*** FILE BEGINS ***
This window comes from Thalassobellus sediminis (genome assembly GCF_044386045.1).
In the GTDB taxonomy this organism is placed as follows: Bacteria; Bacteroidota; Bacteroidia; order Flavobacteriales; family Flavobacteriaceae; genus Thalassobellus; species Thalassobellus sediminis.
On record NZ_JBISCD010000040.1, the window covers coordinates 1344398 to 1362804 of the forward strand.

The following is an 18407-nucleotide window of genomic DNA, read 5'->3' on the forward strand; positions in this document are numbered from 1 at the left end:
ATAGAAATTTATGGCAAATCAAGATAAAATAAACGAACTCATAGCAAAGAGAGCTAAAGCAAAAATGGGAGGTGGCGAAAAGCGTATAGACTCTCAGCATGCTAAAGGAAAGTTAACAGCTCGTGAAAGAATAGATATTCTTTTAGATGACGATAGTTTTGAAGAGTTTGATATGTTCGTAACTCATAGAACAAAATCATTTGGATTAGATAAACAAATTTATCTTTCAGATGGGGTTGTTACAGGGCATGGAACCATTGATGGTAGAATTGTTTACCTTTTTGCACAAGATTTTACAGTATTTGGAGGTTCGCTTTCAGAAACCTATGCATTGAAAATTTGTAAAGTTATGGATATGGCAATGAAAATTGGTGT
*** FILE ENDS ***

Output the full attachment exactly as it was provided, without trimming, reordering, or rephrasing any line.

This window comes from Thalassobellus sediminis (genome assembly GCF_044386045.1).
In the GTDB taxonomy this organism is placed as follows: Bacteria; Bacteroidota; Bacteroidia; order Flavobacteriales; family Flavobacteriaceae; genus Thalassobellus; species Thalassobellus sediminis.
On record NZ_JBISCD010000040.1, the window covers coordinates 1344398 to 1362804 of the forward strand.

The following is an 18407-nucleotide window of genomic DNA, read 5'->3' on the forward strand; positions in this document are numbered from 1 at the left end:
ATAGAAATTTATGGCAAATCAAGATAAAATAAACGAACTCATAGCAAAGAGAGCTAAAGCAAAAATGGGAGGTGGCGAAAAGCGTATAGACTCTCAGCATGCTAAAGGAAAGTTAACAGCTCGTGAAAGAATAGATATTCTTTTAGATGACGATAGTTTTGAAGAGTTTGATATGTTCGTAACTCATAGAACAAAATCATTTGGATTAGATAAACAAATTTATCTTTCAGATGGGGTTGTTACAGGGCATGGAACCATTGATGGTAGAATTGTTTACCTTTTTGCACAAGATTTTACAGTATTTGGAGGTTCGCTTTCAGAAACCTATGCATTGAAAATTTGTAAAGTTATGGATATGGCAATGAAAATTGGTGT